Bei Wang, Stephane Ethier, William Tang, Khaled Ibrahim, Kamesh Madduri, Samuel Williams, Leonid Oliker
Princeton Institute of Computational Science and Engineering, Princeton University, Princeton, NJ, USA
arXiv:1510.05546 [cs.DC], (19 Oct 2015)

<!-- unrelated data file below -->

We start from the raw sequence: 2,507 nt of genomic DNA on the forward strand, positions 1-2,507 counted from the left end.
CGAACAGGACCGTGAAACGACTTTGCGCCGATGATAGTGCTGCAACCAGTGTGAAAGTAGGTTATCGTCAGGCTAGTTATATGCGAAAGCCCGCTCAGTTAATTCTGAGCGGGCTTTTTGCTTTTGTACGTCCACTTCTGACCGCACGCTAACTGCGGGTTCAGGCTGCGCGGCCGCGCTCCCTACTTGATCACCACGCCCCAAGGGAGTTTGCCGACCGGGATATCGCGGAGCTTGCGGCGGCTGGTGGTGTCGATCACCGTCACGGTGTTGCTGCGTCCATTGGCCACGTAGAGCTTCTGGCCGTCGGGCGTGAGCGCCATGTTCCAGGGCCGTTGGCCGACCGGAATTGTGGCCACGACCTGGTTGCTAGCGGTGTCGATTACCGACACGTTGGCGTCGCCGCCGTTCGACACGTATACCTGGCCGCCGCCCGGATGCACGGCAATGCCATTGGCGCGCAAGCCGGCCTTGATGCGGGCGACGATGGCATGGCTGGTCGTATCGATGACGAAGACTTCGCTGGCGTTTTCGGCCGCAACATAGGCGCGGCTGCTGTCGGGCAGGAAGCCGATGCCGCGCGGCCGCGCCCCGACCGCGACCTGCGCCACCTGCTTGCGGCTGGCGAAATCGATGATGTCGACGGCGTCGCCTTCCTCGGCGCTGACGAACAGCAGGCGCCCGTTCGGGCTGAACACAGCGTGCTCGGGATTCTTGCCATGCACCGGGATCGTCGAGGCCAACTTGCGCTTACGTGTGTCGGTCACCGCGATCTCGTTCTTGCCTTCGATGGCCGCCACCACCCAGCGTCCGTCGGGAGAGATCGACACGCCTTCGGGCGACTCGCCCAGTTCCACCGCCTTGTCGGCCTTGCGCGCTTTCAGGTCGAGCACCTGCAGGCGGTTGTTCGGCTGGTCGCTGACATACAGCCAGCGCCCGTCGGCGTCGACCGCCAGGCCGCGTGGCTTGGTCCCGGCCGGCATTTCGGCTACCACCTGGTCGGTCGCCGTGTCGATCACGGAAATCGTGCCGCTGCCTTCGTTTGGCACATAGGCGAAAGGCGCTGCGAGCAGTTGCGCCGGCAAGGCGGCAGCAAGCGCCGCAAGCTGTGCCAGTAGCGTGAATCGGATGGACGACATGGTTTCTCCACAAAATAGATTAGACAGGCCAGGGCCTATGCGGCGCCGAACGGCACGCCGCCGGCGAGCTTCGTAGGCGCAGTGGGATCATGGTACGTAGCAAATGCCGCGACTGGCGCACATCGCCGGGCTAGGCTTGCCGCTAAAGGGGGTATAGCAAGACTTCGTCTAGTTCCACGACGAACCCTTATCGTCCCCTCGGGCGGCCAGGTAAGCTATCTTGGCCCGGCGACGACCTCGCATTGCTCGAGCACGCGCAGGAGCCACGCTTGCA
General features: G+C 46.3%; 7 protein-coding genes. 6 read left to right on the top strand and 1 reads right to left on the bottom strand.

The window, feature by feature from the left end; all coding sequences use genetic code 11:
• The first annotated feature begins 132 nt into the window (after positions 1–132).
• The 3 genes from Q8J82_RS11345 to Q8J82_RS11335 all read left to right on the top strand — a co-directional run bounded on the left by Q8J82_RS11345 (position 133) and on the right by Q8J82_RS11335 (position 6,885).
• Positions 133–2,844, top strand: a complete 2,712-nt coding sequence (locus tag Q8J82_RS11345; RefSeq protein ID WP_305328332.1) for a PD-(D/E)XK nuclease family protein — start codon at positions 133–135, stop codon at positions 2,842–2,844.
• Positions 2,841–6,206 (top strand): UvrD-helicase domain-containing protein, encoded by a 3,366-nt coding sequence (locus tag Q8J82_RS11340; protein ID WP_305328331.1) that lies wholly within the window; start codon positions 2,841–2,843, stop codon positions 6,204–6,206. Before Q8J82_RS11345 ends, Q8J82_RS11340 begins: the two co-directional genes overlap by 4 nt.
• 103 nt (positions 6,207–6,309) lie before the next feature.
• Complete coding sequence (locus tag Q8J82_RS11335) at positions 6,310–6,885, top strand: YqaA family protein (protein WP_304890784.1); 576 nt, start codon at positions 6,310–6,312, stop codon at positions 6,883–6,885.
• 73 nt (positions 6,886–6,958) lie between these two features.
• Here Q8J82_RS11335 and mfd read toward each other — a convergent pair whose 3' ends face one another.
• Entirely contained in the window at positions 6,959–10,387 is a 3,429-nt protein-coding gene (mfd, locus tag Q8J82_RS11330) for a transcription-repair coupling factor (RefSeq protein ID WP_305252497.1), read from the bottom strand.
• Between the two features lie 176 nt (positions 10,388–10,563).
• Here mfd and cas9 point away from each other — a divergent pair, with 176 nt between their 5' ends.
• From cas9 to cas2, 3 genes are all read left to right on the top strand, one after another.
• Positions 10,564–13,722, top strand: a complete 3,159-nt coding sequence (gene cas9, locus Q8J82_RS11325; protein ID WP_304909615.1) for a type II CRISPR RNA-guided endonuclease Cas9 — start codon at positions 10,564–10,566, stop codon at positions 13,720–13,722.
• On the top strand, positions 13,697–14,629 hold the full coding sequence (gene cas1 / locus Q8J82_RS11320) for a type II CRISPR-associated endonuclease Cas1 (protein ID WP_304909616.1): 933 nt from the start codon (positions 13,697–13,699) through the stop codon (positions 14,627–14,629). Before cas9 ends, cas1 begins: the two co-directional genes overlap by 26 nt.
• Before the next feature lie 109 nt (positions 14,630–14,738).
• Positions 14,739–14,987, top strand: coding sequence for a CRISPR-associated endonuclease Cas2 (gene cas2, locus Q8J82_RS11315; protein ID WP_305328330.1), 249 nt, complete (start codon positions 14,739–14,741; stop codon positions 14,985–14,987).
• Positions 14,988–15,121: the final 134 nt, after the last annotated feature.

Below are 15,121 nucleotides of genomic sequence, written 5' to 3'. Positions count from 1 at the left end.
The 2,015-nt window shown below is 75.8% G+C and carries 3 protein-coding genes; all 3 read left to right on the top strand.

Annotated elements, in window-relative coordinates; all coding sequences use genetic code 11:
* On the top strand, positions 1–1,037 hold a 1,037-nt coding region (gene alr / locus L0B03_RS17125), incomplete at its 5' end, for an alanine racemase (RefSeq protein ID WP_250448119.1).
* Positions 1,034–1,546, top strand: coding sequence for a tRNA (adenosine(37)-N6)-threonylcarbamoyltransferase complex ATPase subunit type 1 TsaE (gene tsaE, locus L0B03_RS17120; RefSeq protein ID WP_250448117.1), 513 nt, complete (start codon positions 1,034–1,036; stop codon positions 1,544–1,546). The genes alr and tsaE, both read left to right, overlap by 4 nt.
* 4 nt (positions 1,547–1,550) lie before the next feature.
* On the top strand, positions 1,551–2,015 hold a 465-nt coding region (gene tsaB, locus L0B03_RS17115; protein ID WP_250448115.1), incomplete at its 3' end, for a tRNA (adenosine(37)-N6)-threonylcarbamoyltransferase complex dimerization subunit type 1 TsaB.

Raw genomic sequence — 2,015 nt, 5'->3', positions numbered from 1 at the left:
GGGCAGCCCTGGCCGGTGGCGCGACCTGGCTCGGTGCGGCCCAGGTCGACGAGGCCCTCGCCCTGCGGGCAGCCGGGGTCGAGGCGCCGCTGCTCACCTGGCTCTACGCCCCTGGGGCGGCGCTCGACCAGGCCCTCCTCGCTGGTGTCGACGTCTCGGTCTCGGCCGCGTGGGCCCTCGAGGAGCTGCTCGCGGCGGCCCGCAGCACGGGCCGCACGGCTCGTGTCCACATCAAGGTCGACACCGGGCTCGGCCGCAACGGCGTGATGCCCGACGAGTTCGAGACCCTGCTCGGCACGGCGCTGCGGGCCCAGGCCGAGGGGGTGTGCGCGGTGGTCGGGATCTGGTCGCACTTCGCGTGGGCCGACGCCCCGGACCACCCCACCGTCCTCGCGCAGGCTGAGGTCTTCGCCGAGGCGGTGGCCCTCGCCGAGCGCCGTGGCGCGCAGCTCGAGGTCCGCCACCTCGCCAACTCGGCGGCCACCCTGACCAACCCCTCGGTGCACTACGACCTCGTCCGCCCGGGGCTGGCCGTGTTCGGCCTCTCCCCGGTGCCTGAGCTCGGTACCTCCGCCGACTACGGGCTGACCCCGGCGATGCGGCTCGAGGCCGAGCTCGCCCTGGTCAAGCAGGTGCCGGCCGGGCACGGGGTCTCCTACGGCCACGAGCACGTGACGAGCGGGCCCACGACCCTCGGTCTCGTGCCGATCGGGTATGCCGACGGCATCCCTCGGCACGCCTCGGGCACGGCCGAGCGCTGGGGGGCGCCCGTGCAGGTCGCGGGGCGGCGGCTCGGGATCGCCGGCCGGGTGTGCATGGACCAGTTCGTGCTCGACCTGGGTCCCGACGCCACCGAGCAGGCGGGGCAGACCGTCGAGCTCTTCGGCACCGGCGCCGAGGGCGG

The Gyrokinetic Toroidal Code at Princeton (GTC-P) is a highly scalable and portable particle-in-cell (PIC) code. It solves the 5D Vlasov-Poisson equation featuring efficient utilization of modern parallel computer architectures at the petascale and beyond. Motivated by the goal of developing a modern code capable of dealing with the physics challenge of increasing problem size with sufficient resolution, new thread-level optimizations have been introduced as well as a key additional domain decomposition. GTC-P’s multiple levels of parallelism, including inter-node 2D domain decomposition and particle decomposition, as well as intra-node shared memory partition and vectorization have enabled pushing the scalability of the PIC method to extreme computational scales. In this paper, we describe the methods developed to build a highly parallelized PIC code across a broad range of supercomputer designs. This particularly includes implementations on heterogeneous systems using NVIDIA GPU accelerators and Intel Xeon Phi (MIC) co-processors and performance comparisons with state-of-the-art homogeneous HPC systems such as Blue Gene/Q. New discovery science capabilities in the magnetic fusion energy application domain are enabled, including investigations of Ion-Temperature-Gradient (ITG) driven turbulence simulations with unprecedented spatial resolution and long temporal duration. Performance studies with realistic fusion experimental parameters are carried out on multiple supercomputing systems spanning a wide range of cache capacities, cache-sharing configurations, memory bandwidth, interconnects and network topologies. These performance comparisons using a realistic discovery-science-capable domain application code provide valuable insights on optimization techniques across one of the broadest sets of current high-end computing platforms worldwide.